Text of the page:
There might not be a finer season to explore our freshwater fisheries across Virginia than in fall. Maples, tulip poplars, oaks, and sycamores turn red, orange, yellow, and brown as air temperatures cool to a comfortable range in the 60s and 70s. The cool crisp air during this time of the year is a welcome change to anglers who have fished throughout the hot humid Virginia summer. The changing of the seasons creates excellent conditions for anglers targeting smallmouth bass across the state.
Smallmouth bass, frequently referred to as smallies or bronzebacks, are a freshwater member of the sunfish family: Centrarchidae. Their green and brown sides are often marked with vertical black bars. Some of these fish have war paint like markings extending horizontally and diagonally behind their eyes and across their gill plates.
Smallmouth bass are native to the Great Lakes system and the Mississippi River Basin including the Tennessee and Big Sandy River Drainages of Southwest Virginia. However, these game fish have been introduced all across the Piedmont of Virginia and are truly a worthy opponent on rod and reel. Because of the smallmouth’s widespread range in Virginia, they are readily available to anglers fishing west of the coastal plains above the fall lines of our major river systems. This allows anglers who reside in cities and large metropolitan areas to fish local as smallmouth opportunities are plentiful. The James River in Lynchburg and Richmond, Rappahannock River in Fredericksburg, Rivanna River in Charlottesville, Maury River near Lexington, and the New River in Blacksburg are fine examples of local opportunities.
Anglers in Northern Virginia can focus efforts on the Upper Potomac River as well as the Shenandoah mainstem, North Fork, and South Fork. The North Fork of the Holston River and the Clinch River provide excellent smallmouth opportunities in Southwest Virginia. Floating these larger rivers in a canoe or raft can be a great way to cover water, just remember to wear your life jacket. You can also wade-fish these rivers and their tributaries in lower water conditions.
As water temperatures cool from the upper 80s down to the mid-70s and eventually upper 60s, smallmouth will become very active. While the smallmouth’s metabolism might be highest in warmer water temperatures, these conditions can sometimes make the fish a bit sluggish, especially on bright sunny days in the heat of the summer.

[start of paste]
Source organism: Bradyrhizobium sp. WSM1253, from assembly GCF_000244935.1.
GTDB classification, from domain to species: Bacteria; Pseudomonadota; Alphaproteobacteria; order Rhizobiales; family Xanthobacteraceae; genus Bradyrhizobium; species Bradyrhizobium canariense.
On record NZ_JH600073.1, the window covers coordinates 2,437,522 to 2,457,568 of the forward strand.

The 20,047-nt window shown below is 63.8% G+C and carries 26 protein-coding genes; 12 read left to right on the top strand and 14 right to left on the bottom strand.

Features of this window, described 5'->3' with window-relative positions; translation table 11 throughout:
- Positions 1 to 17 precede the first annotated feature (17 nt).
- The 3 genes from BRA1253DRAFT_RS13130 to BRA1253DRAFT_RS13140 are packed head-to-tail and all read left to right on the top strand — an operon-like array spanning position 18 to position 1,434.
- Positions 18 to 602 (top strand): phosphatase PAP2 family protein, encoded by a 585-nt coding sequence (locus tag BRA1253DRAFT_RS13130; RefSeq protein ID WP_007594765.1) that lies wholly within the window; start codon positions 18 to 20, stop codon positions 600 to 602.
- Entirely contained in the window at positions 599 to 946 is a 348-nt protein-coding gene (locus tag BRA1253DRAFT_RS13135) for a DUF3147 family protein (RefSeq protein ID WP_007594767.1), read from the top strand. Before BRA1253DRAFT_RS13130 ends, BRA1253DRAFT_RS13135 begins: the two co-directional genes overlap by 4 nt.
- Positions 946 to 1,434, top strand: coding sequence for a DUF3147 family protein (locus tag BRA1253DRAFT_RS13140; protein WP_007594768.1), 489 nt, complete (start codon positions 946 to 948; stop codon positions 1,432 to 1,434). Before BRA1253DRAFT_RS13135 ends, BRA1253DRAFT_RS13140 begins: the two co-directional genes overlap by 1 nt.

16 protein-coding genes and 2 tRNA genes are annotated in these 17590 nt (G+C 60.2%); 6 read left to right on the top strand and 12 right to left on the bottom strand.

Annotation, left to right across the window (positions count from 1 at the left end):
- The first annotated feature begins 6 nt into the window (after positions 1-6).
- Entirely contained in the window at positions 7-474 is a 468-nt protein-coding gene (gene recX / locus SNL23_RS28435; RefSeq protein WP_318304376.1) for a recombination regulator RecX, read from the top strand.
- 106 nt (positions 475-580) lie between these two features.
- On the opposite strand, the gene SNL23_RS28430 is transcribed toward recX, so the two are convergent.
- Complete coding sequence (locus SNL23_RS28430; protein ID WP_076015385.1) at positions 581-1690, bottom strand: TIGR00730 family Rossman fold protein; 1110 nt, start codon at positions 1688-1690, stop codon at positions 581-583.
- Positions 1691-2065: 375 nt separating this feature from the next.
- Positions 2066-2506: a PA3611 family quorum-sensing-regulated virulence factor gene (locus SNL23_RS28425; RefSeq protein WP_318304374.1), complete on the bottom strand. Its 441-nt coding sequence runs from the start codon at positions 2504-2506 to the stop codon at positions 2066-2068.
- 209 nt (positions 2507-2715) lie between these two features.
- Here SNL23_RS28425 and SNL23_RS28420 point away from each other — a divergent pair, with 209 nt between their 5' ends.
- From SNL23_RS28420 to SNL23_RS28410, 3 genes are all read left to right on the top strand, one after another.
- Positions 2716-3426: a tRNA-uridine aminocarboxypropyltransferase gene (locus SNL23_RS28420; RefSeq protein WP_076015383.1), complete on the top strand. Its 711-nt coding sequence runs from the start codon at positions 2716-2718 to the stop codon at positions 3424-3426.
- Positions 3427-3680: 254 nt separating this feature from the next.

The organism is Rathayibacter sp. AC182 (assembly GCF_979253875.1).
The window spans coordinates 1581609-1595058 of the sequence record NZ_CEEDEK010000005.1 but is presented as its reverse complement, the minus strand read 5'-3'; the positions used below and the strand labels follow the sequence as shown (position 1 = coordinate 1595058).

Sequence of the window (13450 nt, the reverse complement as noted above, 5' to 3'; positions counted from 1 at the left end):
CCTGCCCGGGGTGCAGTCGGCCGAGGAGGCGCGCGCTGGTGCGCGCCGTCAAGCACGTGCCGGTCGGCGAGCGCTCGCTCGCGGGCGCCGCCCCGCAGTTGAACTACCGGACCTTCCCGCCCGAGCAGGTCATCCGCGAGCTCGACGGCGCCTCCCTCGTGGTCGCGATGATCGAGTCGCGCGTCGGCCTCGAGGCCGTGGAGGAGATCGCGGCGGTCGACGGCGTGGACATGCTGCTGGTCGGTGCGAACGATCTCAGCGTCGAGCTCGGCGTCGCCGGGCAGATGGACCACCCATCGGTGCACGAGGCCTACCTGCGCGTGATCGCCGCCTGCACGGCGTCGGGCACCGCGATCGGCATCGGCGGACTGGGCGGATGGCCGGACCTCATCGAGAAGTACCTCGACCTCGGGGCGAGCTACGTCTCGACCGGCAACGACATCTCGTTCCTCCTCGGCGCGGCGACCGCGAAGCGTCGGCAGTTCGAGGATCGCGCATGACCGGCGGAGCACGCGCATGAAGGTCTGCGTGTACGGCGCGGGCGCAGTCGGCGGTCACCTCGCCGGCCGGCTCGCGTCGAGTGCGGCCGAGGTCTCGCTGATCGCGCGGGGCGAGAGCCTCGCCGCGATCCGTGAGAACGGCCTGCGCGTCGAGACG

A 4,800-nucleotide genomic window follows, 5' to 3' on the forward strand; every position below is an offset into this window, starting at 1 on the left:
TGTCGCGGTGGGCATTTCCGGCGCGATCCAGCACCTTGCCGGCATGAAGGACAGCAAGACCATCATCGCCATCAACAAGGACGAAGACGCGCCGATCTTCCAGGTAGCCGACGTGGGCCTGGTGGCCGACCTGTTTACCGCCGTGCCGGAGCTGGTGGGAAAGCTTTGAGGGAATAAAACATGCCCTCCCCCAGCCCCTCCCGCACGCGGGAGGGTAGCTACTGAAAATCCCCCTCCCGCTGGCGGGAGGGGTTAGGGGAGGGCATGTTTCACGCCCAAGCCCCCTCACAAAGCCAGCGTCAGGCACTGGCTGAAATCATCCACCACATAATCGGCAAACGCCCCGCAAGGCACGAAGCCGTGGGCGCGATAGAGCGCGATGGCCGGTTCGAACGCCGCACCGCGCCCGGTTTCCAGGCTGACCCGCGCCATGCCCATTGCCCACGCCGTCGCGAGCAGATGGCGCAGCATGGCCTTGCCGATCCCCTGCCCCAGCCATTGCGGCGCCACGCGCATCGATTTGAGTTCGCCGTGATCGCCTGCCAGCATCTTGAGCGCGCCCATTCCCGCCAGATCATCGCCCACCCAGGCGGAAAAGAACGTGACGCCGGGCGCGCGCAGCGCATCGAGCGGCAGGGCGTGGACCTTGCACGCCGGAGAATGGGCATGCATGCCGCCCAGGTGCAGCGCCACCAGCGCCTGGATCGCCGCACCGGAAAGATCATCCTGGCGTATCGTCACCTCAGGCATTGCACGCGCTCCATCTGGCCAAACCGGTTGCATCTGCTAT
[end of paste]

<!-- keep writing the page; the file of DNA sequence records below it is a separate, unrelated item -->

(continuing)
Therefore, the cooling trends that occur in early to mid-fall can often put smallmouth on the feed. Also, as water temperatures drop, dissolved oxygen will increase. During the hottest summer months, smallmouth often congregate at the heads of riffles in broken water where dissolved oxygen levels are highest. It’s the fall cooling of water temperatures that in turn can spread more smallmouth out evenly throughout various habitats from riffles and pocket water to long runs, pools, and flats. Smallmouth can also disperse when large rain events occur throughout fall and river levels rise from typical low late summer and early fall flows.
As mid-fall progresses into late fall, water temperatures will drop even further. As water temperatures drop into the mid to low 50s, smallmouth will stage in transitionary water between their summer habitat and deep overwintering holes. In Virginia, this often happens from late October through the middle of November. Look for smallmouth to be on the edges of drop-offs as well as congregating around river points and bends. During this transitionary time smallmouth can also be found in the middle sections and tail-outs of deep riffles holding around structures like log jams and big boulders.